Islamic Finance

Malaysian start-ups welcome planned ICO, crypto exchange framework as they seek clarity on fintech rules

FILE PHOTO for illustrative purposes only: The screen of Southern California's first two bitcoin-to-cash ATMs on its first day of operation, is seen in Locali Conscious Convenience store in Venice, Los Angeles, California, June 21, 2014. REUTERS/Lucy Nicholson/File Photo

The first budget presented by Malaysia’s new government earlier this month was generally a low-key affair, but a detailed reading of the points made by the finance minister will give some cheer to the country’s financial technology start-ups.

Finance minister Lim Guan Eng announced that the Capital Markets and Services (Prescription of Securities) guidelines would be gazetted in early 2019 to set up a new regulatory framework to approve and monitor digital coin and token exchanges in Malaysia.

When the new rules are gazetted, regulators will be going some way to bring cryptocurrency out of the shadows and into the mainstream. However, so far there is very little information on what these guidelines will contain.

“It’s incredible that the minister has come up with that statement, but the devil is in the detail. It's a first step and great as far as it goes,” Robin Lee, who is chief executive of Kuala Lumpur-based Shariah-certified gold trading platform HelloGold, told Salaam Gateway.

The Securities Commission (SC), which regulates Malaysia’s capital markets, has confirmed it has been charged with overseeing this process.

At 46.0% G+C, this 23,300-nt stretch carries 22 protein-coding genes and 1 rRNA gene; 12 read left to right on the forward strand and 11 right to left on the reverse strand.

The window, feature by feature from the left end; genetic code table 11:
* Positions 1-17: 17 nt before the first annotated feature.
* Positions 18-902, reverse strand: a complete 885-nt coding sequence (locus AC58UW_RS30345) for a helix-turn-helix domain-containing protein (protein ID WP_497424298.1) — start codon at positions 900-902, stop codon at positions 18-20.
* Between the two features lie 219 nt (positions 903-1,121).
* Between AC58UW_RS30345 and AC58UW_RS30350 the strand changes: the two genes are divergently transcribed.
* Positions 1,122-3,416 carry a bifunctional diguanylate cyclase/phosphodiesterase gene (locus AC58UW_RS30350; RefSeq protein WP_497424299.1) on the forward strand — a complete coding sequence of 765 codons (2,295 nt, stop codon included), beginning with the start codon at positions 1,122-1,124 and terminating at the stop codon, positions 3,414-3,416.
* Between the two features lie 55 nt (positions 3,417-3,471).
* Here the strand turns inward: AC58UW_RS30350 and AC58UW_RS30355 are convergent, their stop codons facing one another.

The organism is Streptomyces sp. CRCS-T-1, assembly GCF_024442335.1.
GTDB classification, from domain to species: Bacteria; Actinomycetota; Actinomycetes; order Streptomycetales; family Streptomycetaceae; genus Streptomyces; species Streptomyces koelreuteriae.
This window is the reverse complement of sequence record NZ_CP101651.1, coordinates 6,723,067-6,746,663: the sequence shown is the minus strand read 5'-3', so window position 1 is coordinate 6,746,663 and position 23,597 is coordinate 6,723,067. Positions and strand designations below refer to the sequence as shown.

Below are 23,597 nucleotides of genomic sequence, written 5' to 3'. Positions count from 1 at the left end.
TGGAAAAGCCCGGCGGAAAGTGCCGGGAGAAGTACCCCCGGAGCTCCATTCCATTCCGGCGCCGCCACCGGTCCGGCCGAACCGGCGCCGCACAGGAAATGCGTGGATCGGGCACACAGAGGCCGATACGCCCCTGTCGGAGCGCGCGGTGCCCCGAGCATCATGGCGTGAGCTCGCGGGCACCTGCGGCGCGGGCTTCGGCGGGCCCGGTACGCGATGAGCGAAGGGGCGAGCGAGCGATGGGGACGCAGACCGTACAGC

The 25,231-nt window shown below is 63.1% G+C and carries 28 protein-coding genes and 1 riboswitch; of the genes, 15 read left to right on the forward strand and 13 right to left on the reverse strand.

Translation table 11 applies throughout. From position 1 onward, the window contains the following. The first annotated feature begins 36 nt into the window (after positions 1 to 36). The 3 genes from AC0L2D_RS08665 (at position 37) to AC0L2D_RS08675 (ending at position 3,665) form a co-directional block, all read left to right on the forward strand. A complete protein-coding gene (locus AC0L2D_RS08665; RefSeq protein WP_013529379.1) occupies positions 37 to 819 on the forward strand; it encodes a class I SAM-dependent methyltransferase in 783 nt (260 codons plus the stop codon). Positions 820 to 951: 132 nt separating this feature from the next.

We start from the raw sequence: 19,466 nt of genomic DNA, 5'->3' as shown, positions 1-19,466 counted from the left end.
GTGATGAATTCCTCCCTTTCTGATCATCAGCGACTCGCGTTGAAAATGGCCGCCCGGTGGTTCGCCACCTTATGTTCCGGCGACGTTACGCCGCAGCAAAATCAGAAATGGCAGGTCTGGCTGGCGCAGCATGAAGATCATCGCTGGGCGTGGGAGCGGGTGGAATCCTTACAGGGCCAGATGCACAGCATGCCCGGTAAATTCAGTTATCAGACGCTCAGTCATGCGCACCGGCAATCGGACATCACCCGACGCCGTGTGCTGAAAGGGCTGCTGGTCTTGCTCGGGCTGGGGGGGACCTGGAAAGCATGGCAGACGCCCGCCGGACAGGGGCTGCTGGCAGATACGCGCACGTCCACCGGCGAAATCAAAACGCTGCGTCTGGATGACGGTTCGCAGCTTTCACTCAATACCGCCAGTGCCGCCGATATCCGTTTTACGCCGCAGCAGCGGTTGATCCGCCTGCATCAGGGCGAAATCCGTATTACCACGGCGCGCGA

In a statement it said it “will put in place a regulatory framework to regulate digital asset exchanges and initial coin offerings (ICOs) to facilitate a fair and orderly development of this nascent market.”


Islamic fintech: Malaysia wins in Islamic finance but its tech start-up ecosystem still a work in progress

So far, the only framework addressing cryptocurrencies centres on anti-money laundering (AML) and preventing the financing of terrorism, based on a policy paper released in February.

Bank Negara Malaysia, the central bank, emphasised at the time this referred to the use of currency—which it stressed, in the case of cryptocurrency, was not legal tender—and did not refer to ICOs.

Its policy prevents reporting organisations such as crypto exchanges to portray themselves as licensed entities under the central bank, though they still have an obligation to report to the regulator. And under the cryptocurrency regulations, they must conduct adequate risk assessments on their customers.